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Writing About Greece is Therapy

Matt BarrettGreetings!

Coming back from Greece is tough for me. Because I spend 2 or 3 months in Greece every summer, by the end of August I am ready to leave, if for no other reason to clean up my life. I mean there is only so much fun you can have in the summer eating, drinking, swimming and exploring. After awhile I feel the need to detox and get all my photos and articles up on my website so I can go back to Greece and do it again. I actually look forward to going back to the USA.

Unfortunately the reality is that life can seem pretty oppressive in America after a summer of freedom. In fact when I come back from Greece it is as if I never left and within days I  need a break from my routine. I need to be able to walk out my door and see mountains and sea or jump in my car and drive 15 minutes to a deserted beach and have kalamaraki and a glass of wine or two at lunch before taking a siesta in the shade of an olive tree.

Matt in Vatousa, LesvosSo here I am under gray North Carolina skies in my little office with the AC cranked up to 11 and when I need a break what are my choices? Go to the beach? Nope. A 3 hour drive unless I want to swim in a muddy lake with snapping turtles and other biting creatures that can creep up unseen and attack you. Go have an ouzo and meze? Yeah right. The closest Greek restaurant is called 'Zorba's' and their claim to fame was kicking out a blind woman and her seeing-eye dog because the restaurant policy did not allow pets. I can jump in my car and go to the nearby mall that looks kind of like a city, but everyone looks so unhealthy and unhappy compared to the people you see on the beaches and towns of Greece, and I am not much of a shopper either.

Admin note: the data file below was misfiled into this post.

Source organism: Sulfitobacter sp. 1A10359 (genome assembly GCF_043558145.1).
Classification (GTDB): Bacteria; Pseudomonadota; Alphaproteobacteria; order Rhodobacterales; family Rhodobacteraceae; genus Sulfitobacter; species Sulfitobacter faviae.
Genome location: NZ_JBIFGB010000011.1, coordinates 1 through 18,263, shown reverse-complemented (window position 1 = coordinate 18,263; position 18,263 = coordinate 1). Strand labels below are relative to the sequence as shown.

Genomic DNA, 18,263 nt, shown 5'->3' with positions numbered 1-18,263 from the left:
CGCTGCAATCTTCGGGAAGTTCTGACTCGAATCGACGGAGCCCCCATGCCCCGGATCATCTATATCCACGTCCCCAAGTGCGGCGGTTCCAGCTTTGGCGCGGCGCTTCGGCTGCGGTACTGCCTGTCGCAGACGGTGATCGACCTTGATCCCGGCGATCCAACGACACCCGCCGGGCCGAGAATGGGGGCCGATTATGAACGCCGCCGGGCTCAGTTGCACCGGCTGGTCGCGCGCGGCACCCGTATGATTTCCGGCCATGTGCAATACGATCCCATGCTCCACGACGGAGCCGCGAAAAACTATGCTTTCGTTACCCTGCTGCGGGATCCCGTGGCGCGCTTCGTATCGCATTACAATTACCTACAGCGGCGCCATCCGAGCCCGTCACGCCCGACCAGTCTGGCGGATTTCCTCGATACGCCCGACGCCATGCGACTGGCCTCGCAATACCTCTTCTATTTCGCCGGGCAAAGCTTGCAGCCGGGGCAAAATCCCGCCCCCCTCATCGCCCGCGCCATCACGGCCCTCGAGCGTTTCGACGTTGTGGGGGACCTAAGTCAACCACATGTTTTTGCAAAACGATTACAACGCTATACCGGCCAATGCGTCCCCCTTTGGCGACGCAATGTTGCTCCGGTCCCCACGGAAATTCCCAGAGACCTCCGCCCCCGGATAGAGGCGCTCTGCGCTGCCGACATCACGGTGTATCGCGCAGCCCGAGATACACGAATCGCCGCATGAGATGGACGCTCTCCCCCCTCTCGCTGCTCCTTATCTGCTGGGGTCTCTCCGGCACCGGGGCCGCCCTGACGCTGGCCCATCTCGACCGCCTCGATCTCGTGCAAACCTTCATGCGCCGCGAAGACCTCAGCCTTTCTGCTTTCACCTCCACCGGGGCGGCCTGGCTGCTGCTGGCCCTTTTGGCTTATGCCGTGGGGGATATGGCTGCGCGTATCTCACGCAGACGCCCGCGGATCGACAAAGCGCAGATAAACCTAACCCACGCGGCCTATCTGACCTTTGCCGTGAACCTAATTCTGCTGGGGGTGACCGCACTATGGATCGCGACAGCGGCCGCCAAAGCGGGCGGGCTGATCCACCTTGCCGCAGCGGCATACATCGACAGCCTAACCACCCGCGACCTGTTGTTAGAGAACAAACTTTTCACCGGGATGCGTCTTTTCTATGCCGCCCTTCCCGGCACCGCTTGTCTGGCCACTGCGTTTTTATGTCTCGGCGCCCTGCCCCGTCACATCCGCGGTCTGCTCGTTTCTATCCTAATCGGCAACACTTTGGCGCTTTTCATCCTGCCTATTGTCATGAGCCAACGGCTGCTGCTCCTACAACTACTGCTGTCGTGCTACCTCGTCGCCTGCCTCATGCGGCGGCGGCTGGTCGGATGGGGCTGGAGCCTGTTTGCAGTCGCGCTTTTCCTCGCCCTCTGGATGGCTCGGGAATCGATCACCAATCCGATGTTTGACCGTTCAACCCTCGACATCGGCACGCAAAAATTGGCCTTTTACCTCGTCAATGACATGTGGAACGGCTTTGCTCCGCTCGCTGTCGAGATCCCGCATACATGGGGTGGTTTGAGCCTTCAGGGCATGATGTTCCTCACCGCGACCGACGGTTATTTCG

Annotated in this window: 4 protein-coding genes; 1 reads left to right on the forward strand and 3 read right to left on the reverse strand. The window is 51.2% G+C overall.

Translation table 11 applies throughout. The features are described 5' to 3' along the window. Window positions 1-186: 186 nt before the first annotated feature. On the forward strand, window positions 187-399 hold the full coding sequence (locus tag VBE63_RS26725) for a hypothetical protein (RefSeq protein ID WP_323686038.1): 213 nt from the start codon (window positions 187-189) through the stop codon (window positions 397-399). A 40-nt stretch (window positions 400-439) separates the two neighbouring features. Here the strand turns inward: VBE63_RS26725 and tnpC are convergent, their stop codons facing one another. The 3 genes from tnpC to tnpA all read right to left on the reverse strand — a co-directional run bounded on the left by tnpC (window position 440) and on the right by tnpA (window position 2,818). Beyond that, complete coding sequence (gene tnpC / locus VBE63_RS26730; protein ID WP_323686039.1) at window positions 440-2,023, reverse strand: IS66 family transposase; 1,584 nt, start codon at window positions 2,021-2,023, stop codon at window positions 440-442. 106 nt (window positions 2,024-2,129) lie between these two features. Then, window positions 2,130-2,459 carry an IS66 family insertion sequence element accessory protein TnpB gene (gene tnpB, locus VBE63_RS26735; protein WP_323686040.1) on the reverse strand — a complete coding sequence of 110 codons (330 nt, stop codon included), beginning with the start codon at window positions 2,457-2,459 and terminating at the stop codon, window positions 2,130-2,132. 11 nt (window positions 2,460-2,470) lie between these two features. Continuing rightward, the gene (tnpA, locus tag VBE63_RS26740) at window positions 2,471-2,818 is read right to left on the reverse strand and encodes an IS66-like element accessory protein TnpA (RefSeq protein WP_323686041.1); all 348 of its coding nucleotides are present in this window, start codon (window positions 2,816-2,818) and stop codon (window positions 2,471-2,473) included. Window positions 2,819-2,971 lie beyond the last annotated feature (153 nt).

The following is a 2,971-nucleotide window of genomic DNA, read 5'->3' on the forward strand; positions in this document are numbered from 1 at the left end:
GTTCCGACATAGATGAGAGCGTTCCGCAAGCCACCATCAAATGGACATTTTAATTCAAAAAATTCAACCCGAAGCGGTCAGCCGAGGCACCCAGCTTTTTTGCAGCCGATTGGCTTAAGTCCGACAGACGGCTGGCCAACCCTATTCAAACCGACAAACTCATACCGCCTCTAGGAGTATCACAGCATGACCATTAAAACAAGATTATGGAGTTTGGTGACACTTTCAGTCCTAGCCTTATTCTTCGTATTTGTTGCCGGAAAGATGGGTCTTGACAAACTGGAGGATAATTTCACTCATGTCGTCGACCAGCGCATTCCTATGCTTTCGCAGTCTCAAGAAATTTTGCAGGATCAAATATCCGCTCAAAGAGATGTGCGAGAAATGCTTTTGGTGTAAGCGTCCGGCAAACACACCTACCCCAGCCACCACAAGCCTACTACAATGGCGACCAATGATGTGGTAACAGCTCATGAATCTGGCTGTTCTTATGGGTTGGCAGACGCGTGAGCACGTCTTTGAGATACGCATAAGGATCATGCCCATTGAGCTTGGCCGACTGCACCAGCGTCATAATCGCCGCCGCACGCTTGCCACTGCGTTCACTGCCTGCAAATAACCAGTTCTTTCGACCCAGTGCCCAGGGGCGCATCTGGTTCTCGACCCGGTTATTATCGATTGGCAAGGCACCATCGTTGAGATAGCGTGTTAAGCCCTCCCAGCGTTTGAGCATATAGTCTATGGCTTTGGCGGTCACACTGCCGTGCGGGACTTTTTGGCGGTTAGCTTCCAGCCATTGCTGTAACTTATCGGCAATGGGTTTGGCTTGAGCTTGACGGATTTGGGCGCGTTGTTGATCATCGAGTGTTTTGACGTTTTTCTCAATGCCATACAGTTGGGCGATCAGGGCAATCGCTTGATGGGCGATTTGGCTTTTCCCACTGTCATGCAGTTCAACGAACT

Face it. After being in Greece for the summer America pretty much sucks. You can talk about it being the greatest country in the world and about how every poor person from every undeveloped country dreams of coming here (so they can make a lot of money and go home rich), but the reality is that unless you have a hobby, sport, or can spend hours watching videos, televison, surfing the web, playing computer games or shopping, America can be a pretty un-fun place to be. In the daytime anyway. (Night is different. I have a choice of about 50 good restaurants in my area though none of them are Greek).

Matt Barrett, Babatzim ouzoSo I can hear you out there. Stop feeling sorry for yourself Matt. Make the most of your time in America. You have to be here. You have a house, a car and a daughter in middle school. Get a hobby.

I do have a hobby. Unfortunately it is GREECE!

OK. I am over it.....

So what did I do in Greece this summer besides my usual eating, drinking, swimming, conversing and the obligatory 5 hours a day of answering e-mail? Nothing in terms of going to new places. Well I did stop in Serifos for a night on the way back from Sifnos, took a lot of photos and realized I needed more than one night to do the island justice. But that won't stop me and by the time you read this there may even be a new web-page for Serifos at